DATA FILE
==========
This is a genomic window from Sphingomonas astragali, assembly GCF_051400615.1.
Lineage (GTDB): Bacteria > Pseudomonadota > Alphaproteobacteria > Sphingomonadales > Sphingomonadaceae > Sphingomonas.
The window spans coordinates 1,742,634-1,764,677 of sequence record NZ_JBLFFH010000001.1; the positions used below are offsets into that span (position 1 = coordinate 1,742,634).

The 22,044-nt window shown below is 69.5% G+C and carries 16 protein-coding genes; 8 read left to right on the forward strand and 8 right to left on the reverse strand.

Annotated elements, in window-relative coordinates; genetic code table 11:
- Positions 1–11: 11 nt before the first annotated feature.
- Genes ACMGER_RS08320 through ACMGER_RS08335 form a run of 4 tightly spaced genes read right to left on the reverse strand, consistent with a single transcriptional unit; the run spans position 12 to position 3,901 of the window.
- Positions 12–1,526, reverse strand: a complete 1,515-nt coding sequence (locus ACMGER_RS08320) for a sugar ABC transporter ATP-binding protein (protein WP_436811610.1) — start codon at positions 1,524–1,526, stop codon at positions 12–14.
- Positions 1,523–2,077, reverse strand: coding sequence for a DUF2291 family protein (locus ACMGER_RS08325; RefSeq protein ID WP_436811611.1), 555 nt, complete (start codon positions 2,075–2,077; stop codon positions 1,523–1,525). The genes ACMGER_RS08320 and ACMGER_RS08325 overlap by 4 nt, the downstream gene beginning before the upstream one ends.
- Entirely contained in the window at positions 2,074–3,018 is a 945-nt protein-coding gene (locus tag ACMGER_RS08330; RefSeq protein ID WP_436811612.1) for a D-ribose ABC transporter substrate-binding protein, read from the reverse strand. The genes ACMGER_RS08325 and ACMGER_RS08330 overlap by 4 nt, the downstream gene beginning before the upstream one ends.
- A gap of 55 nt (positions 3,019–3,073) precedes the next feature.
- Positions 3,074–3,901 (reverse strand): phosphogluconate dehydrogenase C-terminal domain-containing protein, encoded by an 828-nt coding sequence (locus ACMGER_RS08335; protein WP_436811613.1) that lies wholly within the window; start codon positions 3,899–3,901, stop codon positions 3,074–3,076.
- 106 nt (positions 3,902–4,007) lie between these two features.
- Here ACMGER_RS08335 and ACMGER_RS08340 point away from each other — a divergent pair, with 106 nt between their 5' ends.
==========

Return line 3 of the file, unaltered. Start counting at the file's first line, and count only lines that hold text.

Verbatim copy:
The window spans coordinates 1,742,634-1,764,677 of sequence record NZ_JBLFFH010000001.1; the positions used below are offsets into that span (position 1 = coordinate 1,742,634).